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Re: Antiquity and Continuity of Indian History (Part 4)

           Antiquity and Continuity of Indian History : Part 4
                (From Swayambhuva Manu to Gupta Dynasty)


10. Mahabharat Era
11. Ramayanic Era

10. Mahabharat Era

The Mahabharat has exercised a continuous and pervasive influence
on the Indian mind for millennia. The Mahabharat, originally
written by Sage Ved Vyas in Sanskrut, has been translated and
adapted into numerous languages and a variety of expressions and
interpretations have been derived from it. Dating back to "remote
antiquity", it is still a living force in the life of the Indian
masses. European scholars have maintained that the events described
in the ancient Sanskrut texts are imaginary  and subsequently, the
Mahabharat derives to be a fictitious tale of a war fought between
two rivalries.

The dating of the Mahabharat has been a topic of research for the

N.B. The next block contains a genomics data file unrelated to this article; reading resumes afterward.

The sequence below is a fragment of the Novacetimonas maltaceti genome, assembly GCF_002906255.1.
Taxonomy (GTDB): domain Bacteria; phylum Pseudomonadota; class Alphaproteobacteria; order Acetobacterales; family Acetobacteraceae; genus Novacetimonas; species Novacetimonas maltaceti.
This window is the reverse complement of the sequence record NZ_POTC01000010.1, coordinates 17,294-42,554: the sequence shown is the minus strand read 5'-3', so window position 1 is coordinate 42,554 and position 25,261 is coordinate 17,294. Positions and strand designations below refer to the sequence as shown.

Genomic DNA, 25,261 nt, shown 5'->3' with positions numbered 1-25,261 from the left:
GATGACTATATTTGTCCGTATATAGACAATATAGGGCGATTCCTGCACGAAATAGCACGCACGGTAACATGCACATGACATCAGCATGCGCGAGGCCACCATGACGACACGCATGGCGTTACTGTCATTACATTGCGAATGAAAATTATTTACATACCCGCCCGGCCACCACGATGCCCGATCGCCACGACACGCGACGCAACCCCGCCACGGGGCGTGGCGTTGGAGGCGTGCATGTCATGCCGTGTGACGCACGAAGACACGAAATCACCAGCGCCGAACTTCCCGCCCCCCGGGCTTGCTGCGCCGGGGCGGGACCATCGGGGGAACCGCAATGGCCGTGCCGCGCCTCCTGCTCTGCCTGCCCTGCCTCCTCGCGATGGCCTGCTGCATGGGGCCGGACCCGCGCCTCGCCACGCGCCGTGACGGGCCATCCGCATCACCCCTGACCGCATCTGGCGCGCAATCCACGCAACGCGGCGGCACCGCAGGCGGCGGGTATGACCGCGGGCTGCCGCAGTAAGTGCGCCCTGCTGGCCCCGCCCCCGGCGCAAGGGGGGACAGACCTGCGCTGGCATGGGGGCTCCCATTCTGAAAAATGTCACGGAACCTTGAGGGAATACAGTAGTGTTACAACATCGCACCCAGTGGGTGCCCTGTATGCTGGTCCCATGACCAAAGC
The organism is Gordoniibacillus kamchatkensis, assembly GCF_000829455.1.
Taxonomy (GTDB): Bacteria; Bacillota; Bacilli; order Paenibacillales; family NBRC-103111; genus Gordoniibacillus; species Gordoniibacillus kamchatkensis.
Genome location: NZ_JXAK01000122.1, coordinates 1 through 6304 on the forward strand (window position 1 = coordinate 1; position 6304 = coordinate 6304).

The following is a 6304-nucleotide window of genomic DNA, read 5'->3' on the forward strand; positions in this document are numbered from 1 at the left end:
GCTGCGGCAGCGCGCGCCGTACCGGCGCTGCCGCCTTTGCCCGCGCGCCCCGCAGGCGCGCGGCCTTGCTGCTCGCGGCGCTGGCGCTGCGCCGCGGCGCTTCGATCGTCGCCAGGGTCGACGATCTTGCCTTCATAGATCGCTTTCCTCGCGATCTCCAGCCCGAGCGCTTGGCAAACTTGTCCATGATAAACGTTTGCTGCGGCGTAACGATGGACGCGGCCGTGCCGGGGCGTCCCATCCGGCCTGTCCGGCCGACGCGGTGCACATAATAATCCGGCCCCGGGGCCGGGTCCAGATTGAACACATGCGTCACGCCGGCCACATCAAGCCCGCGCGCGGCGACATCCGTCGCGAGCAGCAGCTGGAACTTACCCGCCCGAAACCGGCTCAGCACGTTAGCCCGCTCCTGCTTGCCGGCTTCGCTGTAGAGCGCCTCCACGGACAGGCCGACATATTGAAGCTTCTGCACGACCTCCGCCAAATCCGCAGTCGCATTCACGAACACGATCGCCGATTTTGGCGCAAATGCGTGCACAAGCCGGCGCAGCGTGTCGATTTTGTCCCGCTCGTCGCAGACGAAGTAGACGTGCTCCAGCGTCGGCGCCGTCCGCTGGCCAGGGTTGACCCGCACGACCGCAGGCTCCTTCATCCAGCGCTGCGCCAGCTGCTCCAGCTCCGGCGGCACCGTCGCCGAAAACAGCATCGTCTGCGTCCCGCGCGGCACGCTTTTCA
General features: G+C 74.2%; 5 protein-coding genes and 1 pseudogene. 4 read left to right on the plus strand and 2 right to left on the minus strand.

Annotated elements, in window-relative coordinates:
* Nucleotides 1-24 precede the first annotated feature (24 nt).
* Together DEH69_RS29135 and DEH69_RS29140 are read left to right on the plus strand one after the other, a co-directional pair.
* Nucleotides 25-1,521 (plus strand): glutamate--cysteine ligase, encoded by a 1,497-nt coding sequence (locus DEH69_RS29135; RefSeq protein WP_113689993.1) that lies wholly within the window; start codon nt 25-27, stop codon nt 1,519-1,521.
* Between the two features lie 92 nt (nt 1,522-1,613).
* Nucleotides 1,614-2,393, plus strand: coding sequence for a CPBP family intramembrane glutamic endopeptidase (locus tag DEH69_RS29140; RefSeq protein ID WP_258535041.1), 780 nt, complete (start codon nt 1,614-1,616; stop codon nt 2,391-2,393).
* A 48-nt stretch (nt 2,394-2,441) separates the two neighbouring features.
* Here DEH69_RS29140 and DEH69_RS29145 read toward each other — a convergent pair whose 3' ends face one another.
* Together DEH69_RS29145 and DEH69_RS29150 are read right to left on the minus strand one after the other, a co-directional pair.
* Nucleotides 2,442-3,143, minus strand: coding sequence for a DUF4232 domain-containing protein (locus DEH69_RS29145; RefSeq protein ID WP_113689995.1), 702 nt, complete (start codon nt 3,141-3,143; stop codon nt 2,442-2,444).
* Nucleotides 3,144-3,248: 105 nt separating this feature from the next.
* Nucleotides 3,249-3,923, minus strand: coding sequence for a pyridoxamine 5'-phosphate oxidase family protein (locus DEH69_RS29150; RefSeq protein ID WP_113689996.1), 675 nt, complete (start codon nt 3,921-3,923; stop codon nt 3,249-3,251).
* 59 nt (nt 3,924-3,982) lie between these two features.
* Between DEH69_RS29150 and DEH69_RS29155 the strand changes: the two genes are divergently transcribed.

past several years. Various dates have been estimated referring to
astronomical recordings, lineagial references, archaeological
findings and other evidences. Encoding of the astronomical
recordings in the text, the only way to provide time precision upto
a day, or even less, have been performed by numerous mathematicians
in the past. From the Vishnu Puraan (4-24-108,113) it is known that
the Kali Age started with the death of Shree Krishna of the
Mahabharat Age, the time for which is precisely known to be 2-27'-
30", February 20, 3102 B.C. 

>From internal evidences from the Mahabharat text, the coronation of
Yudhisthir can be determined to be 36 years before Kaliyug, i.e.,
3138 B.C. There are other pointers in the epic text itself that
lead to the same date (Udyog Parva: 142-18). One scholar, Dr.